A new company is to be set up to take on the system operator (SO) duties of National Grid, separating it from the transmission operator (TO) in an effort to address perceived conflicts of interest and prepare for future changes in the UK’s energy system.

However, the new SO will be formed within the National Grid group with the government and regulator Ofgem claiming the plans will result in a ‘more independent’ SO despite remaining under the control of the TO.

In a joint statement released today by Ofgem and the Department for Business, Energy and Industrial Strategy (BEIS), the new SO is intended to address concerns over conflicts of interest within the National Grid in its current form.

A new governance structure will be implemented to mitigate any potential conflicts, with measures such as separate transmission licence; its own Board with three independent directors; a sub-committee, chaired by an independent director; separate payment structures, staff and offices from the wider group’s performance; and other ring-fencing measures.

Greater separation is also intended to allow the new SO to play a more proactive role in managing the rapidly changing flexibility of the energy system. It will have clearly defined licence objectives to address the growth of low carbon, distributed energy while being compelled to embrace new opportunities to benefit consumers by enabling “a secure, competitive and flexible system”.

Ofgem’s consultation adds that a more independent SO will work more closely with DNOs to create a whole system view that can identify and help speed up connections for low carbon generation.

Released on the day that the BEIS smart energy system consultation closed, the joint statement claims the new SO will improve markets for improve markets for balancing and ancillary services, promote whole system, smart solutions and work closely with industry to develop new services and approaches to a smarter energy system.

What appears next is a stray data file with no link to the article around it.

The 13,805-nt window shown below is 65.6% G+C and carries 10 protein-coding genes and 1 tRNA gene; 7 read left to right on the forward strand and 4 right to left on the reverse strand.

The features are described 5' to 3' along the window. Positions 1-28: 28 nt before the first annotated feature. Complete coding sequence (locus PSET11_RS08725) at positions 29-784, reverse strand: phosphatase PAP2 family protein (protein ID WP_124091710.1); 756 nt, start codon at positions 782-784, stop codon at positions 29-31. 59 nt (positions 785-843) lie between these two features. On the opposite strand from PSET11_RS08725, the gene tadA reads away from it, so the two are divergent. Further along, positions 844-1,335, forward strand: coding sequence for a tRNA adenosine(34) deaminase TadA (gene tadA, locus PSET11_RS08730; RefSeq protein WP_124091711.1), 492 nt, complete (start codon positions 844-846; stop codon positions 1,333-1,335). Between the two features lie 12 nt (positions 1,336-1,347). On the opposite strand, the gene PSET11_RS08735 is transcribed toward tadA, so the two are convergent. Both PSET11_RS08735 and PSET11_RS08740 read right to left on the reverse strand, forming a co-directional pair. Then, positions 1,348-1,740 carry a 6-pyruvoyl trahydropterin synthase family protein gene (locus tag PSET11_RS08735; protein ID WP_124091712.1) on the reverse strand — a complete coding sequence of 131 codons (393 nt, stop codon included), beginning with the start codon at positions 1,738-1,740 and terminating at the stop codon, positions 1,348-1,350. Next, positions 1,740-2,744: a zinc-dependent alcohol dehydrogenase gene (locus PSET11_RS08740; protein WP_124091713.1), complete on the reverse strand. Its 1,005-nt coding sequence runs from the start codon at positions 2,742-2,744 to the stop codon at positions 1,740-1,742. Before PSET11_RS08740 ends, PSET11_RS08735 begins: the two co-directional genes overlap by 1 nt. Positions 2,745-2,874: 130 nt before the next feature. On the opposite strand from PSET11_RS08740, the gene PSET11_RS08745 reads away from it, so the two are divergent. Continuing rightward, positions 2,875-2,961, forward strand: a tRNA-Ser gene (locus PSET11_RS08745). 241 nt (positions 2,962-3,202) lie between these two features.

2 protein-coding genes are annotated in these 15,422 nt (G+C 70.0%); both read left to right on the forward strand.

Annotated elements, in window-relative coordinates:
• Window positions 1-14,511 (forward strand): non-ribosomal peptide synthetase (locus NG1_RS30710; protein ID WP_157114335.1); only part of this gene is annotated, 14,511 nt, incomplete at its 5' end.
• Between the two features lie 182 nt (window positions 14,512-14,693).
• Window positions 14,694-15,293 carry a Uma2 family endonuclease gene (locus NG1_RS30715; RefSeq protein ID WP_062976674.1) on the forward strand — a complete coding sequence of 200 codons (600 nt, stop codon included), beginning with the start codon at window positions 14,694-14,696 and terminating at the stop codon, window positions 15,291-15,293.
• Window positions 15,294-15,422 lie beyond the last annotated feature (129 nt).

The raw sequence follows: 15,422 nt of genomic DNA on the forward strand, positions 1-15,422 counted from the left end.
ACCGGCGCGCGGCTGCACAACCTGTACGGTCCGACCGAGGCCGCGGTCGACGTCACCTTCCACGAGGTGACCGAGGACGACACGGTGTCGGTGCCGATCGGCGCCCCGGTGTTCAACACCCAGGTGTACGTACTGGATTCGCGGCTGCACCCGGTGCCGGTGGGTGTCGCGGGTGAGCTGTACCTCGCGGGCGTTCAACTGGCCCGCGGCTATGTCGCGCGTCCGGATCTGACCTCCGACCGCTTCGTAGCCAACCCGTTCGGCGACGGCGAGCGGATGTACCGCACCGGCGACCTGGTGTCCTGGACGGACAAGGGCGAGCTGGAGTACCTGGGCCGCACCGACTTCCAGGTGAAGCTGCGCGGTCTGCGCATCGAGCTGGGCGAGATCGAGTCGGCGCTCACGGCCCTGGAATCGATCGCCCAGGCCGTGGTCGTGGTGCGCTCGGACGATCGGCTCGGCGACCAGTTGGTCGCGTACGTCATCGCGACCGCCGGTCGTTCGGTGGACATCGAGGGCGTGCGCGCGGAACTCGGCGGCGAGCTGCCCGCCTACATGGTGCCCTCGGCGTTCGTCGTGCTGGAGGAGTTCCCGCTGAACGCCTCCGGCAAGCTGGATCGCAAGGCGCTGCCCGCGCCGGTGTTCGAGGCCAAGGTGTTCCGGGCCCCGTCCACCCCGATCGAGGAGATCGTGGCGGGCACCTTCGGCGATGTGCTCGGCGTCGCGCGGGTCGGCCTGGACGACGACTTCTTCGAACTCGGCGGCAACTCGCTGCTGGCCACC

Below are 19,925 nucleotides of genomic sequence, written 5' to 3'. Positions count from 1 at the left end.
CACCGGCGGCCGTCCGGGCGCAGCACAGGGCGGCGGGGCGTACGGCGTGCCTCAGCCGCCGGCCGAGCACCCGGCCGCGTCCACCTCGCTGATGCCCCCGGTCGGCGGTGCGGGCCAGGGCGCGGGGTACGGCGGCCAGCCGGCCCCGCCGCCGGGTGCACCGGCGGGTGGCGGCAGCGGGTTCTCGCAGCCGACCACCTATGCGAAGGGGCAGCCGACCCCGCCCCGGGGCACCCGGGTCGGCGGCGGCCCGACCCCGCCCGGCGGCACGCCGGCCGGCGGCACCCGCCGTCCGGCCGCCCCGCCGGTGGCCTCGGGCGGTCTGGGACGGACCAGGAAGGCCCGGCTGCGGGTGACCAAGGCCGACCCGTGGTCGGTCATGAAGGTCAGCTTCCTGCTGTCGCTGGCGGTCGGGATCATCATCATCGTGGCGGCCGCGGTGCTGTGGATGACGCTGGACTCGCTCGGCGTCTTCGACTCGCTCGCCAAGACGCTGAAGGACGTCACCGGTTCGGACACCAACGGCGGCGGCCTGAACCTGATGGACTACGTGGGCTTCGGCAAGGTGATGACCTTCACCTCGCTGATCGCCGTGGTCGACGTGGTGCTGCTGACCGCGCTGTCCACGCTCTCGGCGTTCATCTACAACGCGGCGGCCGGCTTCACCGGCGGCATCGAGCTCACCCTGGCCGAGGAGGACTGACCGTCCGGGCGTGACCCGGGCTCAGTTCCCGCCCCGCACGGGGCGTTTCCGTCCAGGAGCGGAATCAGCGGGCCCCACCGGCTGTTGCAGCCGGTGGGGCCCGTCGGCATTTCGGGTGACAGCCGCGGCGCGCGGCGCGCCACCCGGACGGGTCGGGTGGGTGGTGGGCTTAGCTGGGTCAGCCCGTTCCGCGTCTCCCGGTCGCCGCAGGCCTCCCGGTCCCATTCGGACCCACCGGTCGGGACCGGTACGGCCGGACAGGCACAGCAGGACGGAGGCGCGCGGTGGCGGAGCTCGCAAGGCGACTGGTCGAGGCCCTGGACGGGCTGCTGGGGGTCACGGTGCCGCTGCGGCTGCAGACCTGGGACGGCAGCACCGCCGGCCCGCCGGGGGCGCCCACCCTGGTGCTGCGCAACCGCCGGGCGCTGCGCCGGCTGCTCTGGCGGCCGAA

Dermot Nolan, chief executive of Ofgem, said: “We need a more flexible energy system so that we can make the transition to a lower carbon future. Having a legally separate system operator will allow it to take on a more proactive role in managing the system and working with others, while mitigating any conflicts of interest.”

The restructuring is expected to cost National Grid £46.5 million with annual costs of £6.5 million and could see some costs passed to industry.

Pressure has built on government to address the perceived conflicts of interest within the National Grid for some time, particularly following a report by the former energy and climate change select committee released in June 2016.

It called for the creation of an independent SO to limit what was described as “intractable and growing” conflicts of interest which could “dilute the impact of other efforts to develop low-carbon network infrastructure”.

However, the same investigation interviewed Maxine Frerk who at the time was acting senior partner of networks at Ofgem who said the regulator was confident it was “able to manage those conflicts, and that there are not any issues”.

She also added that the importance of any future independent SO “is that it is independent of Government, as well as independent of National Grid”. This is firmly at odds with the current proposals to see the new company set up with the auspices of National Grid.

However, Ofgem’s consultation does include the provision for a fully Independent System Operator in the future should the need arise, stating: “The additional separation within NG Group that is proposed now will deliver benefits in the short to medium term whilst retaining the option to move to a full ISO later should it become clear that it would better serve consumers’ interests.”

The consultation will remain open until 10 March and if pursued, progress towards the transition within the National Grid will be reviewed in April 2018 with the process complete by April 2019.